Baking bread is one of my favorite things to do—especially bagels and cinnamon buns.
What Is Trub?
Recently, I was browsing through one of my favorite baking and cooking supply catalogs and came across a Brooklyn Brew Shop beer-making kit. Now, I do not drink, unless you consider sweet tea 'drinking.' And my husband is not a big drinker either; although he does enjoy a beer once or twice a week on a hot day. But since I am never one to pass up trying to make something on my own and it looked like a lot of fun, I purchased the Brooklyn Brew Shop beer-making kit for my husband for Father’s Day. It would be something we could do together and after it was made, he would be able to tell me whether or not it was good by tasting it.
Little did I know when we began this little endeavor that there would be something else in it for me in addition to spending time with my husband! You see, once the beer is made and has gone through all of the cooking processes and waiting periods prior to being able to bottle it, after the beer is actually bottled, there is something left over known as trub. Trub is the layer of sediment consisting of yeast, fats, and proteins left over after the fermentation of the beer. Never being one to just throw away something that could be used for another purpose and after smelling the wonderful yeasty aroma emanating from the trub, I decided to try to make bread by using the trub as a starter. After all, it is yeast-based due to the fermentation in the beer-making process, and bread is made with yeast, and the flour used in making bread is wheat-based, as was the beer, so why not?!
Believe it or not, my trub bread turned out beautifully and is delicious! We ate it fresh from the oven slathered with sweet creamy butter. The smell of my kitchen, while it was cooking, was indescribable—deep yeasty scents of fresh bread baking, heightened by the undertones of smooth yeasty beer. Easily one of the best breads I have ever made. The crumb is perfect and it has a moist texture unlike most other homemade yeast breads while the crust is rich and chewy. My husband took a few pieces back to work with him for a friend to try and I received an empty container back with a note attached that read “Send more beer slag bread, please!” (Slag is another term home brewers use for trub.) So, if you or your spouse is into beer-making and you have trub leftover, don’t throw it out! Make some of my delicious trub bread. You will not be disappointed.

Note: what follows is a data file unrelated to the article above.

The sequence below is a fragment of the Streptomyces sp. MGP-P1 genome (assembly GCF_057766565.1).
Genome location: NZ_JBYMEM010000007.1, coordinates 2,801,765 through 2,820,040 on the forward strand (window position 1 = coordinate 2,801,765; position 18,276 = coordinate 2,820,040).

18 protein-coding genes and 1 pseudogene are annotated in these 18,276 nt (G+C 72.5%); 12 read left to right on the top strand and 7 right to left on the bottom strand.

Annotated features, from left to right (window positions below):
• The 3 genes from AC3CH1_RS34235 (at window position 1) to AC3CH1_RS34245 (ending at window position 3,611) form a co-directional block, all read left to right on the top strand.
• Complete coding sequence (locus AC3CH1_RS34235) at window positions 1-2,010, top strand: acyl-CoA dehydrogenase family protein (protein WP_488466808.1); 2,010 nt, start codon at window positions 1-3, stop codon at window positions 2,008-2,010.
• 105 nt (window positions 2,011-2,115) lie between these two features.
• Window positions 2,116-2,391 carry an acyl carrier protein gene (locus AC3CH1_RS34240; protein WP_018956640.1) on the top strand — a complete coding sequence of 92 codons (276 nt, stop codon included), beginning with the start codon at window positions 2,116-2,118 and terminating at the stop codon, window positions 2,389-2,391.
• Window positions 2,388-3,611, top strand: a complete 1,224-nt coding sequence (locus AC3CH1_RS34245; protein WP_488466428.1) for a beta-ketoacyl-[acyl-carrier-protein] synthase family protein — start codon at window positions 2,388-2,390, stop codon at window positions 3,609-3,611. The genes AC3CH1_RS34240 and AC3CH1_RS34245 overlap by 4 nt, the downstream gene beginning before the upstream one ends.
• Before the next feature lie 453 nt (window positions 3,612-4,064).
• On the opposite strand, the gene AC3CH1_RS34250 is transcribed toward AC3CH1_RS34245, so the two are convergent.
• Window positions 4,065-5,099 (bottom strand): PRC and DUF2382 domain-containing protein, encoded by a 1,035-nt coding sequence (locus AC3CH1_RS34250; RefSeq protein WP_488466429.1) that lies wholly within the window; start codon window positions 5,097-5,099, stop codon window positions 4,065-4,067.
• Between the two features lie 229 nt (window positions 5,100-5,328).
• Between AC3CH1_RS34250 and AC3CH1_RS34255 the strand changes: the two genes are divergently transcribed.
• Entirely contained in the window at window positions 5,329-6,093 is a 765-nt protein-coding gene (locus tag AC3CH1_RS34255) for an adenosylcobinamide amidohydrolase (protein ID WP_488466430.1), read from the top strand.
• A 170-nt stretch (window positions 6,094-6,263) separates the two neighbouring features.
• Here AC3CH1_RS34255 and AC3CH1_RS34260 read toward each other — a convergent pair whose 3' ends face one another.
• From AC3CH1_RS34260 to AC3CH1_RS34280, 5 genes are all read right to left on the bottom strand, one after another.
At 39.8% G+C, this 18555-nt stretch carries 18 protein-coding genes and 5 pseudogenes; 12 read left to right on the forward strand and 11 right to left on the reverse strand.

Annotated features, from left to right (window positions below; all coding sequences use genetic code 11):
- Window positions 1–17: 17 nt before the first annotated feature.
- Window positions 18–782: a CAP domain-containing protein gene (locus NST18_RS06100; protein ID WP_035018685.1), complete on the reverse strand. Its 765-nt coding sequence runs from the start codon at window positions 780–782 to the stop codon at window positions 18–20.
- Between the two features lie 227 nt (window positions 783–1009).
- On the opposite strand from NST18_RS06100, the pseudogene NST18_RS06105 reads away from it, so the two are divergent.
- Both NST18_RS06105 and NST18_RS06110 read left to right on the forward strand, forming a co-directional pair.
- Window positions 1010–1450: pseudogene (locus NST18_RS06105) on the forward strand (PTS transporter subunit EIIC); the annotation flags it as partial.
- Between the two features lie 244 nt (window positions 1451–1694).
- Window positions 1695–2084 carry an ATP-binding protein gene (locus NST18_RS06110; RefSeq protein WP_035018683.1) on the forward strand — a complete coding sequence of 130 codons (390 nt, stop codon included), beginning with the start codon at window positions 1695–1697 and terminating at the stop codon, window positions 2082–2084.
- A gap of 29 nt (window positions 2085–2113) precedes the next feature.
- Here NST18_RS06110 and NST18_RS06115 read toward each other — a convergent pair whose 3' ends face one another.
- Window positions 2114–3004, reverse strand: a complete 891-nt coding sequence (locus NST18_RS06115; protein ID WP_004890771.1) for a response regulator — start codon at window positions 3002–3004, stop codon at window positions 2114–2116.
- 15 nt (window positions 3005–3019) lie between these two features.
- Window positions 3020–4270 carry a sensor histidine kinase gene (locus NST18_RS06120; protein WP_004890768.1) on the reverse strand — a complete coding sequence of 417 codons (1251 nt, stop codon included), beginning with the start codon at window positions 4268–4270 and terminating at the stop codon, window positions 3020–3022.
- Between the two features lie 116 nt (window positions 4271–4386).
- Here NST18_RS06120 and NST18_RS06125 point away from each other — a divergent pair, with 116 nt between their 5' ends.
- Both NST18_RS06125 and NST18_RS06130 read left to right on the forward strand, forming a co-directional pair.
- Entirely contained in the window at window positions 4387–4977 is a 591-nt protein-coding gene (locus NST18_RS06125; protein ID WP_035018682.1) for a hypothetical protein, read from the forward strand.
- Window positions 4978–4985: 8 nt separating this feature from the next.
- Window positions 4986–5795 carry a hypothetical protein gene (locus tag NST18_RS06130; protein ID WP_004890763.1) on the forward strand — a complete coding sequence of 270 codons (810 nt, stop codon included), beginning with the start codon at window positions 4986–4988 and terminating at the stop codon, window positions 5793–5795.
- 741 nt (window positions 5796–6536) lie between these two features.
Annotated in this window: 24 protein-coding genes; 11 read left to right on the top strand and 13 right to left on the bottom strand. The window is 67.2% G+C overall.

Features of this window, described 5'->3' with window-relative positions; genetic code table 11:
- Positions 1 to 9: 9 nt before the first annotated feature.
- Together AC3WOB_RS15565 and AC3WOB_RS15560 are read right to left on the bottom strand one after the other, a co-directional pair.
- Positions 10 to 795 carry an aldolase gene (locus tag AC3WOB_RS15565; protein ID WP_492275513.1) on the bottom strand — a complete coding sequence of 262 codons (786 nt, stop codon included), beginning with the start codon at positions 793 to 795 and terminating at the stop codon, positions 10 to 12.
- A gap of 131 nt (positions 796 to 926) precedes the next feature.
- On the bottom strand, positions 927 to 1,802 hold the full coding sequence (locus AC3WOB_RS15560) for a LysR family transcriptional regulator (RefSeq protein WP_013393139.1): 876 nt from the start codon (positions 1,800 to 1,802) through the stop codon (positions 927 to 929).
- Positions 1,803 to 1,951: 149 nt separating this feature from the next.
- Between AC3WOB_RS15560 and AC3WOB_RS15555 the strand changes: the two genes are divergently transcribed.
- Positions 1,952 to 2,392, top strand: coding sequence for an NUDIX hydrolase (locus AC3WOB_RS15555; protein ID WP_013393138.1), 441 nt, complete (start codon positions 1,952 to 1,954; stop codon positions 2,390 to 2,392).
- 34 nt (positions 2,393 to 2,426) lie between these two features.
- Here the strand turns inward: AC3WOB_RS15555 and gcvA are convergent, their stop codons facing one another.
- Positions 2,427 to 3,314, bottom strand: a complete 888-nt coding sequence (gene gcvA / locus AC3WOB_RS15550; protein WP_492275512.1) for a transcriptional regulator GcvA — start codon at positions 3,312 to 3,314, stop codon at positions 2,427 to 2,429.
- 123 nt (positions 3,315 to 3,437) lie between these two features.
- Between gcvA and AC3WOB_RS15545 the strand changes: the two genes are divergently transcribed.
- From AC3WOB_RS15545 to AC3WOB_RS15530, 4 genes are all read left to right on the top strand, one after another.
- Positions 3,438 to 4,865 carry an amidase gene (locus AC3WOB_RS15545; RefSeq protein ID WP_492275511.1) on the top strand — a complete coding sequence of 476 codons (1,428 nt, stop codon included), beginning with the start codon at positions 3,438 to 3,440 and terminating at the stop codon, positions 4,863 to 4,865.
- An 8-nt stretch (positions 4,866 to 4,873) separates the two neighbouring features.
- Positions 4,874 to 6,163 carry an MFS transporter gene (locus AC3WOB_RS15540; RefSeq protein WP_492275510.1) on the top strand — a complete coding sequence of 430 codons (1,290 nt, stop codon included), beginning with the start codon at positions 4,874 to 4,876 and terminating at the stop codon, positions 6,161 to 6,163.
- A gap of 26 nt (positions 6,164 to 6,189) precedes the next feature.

- 1/2 cup trub
- 3/4 cup flour
- 1 tablespoon sugar
- Mix the trub, flour, and sugar together in a medium-sized bowl. The mixture will be like a liquid paste.
- Proof the mixture by covering it with a dish towel and allowing it to sit overnight or until bubbles appear all over the top.
- 2 cups flour
- 2 tablespoons sugar
- 1 teaspoon salt
- 1 teaspoon dry yeast
- 1/3 to 1/2 cup warm water
- In a large bowl, whisk together the flour, sugar, salt, and yeast.
- When combined, make a well in the center and pour in the proofed trub starter mixture. Add a little of the water and stir to combine, adding water a little at a time until the dough comes together and is not too wet or too dry.
- Turn onto a floured work surface and knead until smooth and elastic.
- Place dough in a buttered bowl, cover with a damp dish towel, and let rise until doubled in size.
- Punch down the dough and form it into a loaf. Place the loaf in a buttered 9 5/8 x 5 1/2 x 2 3/4-inch bread pan. Cover with a dish towel and let rise until doubled in size or until the top of the dough almost reaches the top of the pan.
- Bake in a 400°F oven for 30 minutes, reduce heat to 375°F, and bake for another 10 minutes, or until the top of the bread is golden brown and sounds hollow when tapped. I like to gently remove the bread from the pan and make sure the bottom is somewhat golden as well just to be sure it is done.
- Remove bread from pan, brush the top of the bread with melted butter, if desired, and allow to cool on a cooling rack—or slice it when cool enough to handle and eat warm with sweet cream butter and apple butter or strawberry jam! It is also great toasted with just butter or butter and cinnamon sugar!
Note: After this first try at trub bread ... I realize the possibilities with this bread are endless and the next time I make it I will be adding a couple of tablespoons of molasses or honey for a different sweet richness—who knows—it may be even better than this first loaf. This bread would also be awesome with whole grains added to the dough and sprinkled on top for a healthy twist.